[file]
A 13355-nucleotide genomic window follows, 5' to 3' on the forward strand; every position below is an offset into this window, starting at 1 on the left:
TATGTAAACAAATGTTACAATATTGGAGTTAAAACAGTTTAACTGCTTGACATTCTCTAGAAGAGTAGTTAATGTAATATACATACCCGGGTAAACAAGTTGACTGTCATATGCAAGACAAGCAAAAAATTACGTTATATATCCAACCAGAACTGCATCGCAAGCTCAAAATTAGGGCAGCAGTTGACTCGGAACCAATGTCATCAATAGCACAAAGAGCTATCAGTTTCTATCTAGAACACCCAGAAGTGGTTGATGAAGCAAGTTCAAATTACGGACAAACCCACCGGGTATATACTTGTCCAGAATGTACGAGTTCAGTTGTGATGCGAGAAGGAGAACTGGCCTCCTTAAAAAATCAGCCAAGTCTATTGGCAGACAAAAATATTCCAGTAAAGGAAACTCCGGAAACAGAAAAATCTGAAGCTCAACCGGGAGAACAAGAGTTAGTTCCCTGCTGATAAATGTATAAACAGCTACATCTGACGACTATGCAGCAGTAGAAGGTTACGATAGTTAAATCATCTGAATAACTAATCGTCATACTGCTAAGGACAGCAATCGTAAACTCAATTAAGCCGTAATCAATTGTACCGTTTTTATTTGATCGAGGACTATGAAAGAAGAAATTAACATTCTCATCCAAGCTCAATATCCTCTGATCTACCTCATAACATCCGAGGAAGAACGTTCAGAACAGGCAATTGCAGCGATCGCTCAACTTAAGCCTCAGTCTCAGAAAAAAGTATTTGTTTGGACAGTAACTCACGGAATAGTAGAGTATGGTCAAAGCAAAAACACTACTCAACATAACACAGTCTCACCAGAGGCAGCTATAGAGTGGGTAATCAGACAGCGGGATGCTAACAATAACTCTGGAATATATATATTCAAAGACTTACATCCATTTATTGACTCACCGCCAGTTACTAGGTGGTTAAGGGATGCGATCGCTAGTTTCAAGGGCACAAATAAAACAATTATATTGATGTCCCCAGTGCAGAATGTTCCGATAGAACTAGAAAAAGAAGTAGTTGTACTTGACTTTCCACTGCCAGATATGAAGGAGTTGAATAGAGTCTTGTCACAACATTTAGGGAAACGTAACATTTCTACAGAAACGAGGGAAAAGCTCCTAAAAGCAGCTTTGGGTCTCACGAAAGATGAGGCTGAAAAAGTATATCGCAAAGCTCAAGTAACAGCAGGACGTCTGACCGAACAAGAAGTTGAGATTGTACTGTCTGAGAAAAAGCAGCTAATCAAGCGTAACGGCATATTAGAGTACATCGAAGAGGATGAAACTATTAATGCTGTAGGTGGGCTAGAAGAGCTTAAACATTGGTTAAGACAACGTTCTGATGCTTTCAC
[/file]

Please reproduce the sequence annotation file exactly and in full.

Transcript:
A 13355-nucleotide genomic window follows, 5' to 3' on the forward strand; every position below is an offset into this window, starting at 1 on the left:
TATGTAAACAAATGTTACAATATTGGAGTTAAAACAGTTTAACTGCTTGACATTCTCTAGAAGAGTAGTTAATGTAATATACATACCCGGGTAAACAAGTTGACTGTCATATGCAAGACAAGCAAAAAATTACGTTATATATCCAACCAGAACTGCATCGCAAGCTCAAAATTAGGGCAGCAGTTGACTCGGAACCAATGTCATCAATAGCACAAAGAGCTATCAGTTTCTATCTAGAACACCCAGAAGTGGTTGATGAAGCAAGTTCAAATTACGGACAAACCCACCGGGTATATACTTGTCCAGAATGTACGAGTTCAGTTGTGATGCGAGAAGGAGAACTGGCCTCCTTAAAAAATCAGCCAAGTCTATTGGCAGACAAAAATATTCCAGTAAAGGAAACTCCGGAAACAGAAAAATCTGAAGCTCAACCGGGAGAACAAGAGTTAGTTCCCTGCTGATAAATGTATAAACAGCTACATCTGACGACTATGCAGCAGTAGAAGGTTACGATAGTTAAATCATCTGAATAACTAATCGTCATACTGCTAAGGACAGCAATCGTAAACTCAATTAAGCCGTAATCAATTGTACCGTTTTTATTTGATCGAGGACTATGAAAGAAGAAATTAACATTCTCATCCAAGCTCAATATCCTCTGATCTACCTCATAACATCCGAGGAAGAACGTTCAGAACAGGCAATTGCAGCGATCGCTCAACTTAAGCCTCAGTCTCAGAAAAAAGTATTTGTTTGGACAGTAACTCACGGAATAGTAGAGTATGGTCAAAGCAAAAACACTACTCAACATAACACAGTCTCACCAGAGGCAGCTATAGAGTGGGTAATCAGACAGCGGGATGCTAACAATAACTCTGGAATATATATATTCAAAGACTTACATCCATTTATTGACTCACCGCCAGTTACTAGGTGGTTAAGGGATGCGATCGCTAGTTTCAAGGGCACAAATAAAACAATTATATTGATGTCCCCAGTGCAGAATGTTCCGATAGAACTAGAAAAAGAAGTAGTTGTACTTGACTTTCCACTGCCAGATATGAAGGAGTTGAATAGAGTCTTGTCACAACATTTAGGGAAACGTAACATTTCTACAGAAACGAGGGAAAAGCTCCTAAAAGCAGCTTTGGGTCTCACGAAAGATGAGGCTGAAAAAGTATATCGCAAAGCTCAAGTAACAGCAGGACGTCTGACCGAACAAGAAGTTGAGATTGTACTGTCTGAGAAAAAGCAGCTAATCAAGCGTAACGGCATATTAGAGTACATCGAAGAGGATGAAACTATTAATGCTGTAGGTGGGCTAGAAGAGCTTAAACATTGGTTAAGACAACGTTCTGATGCTTTCAC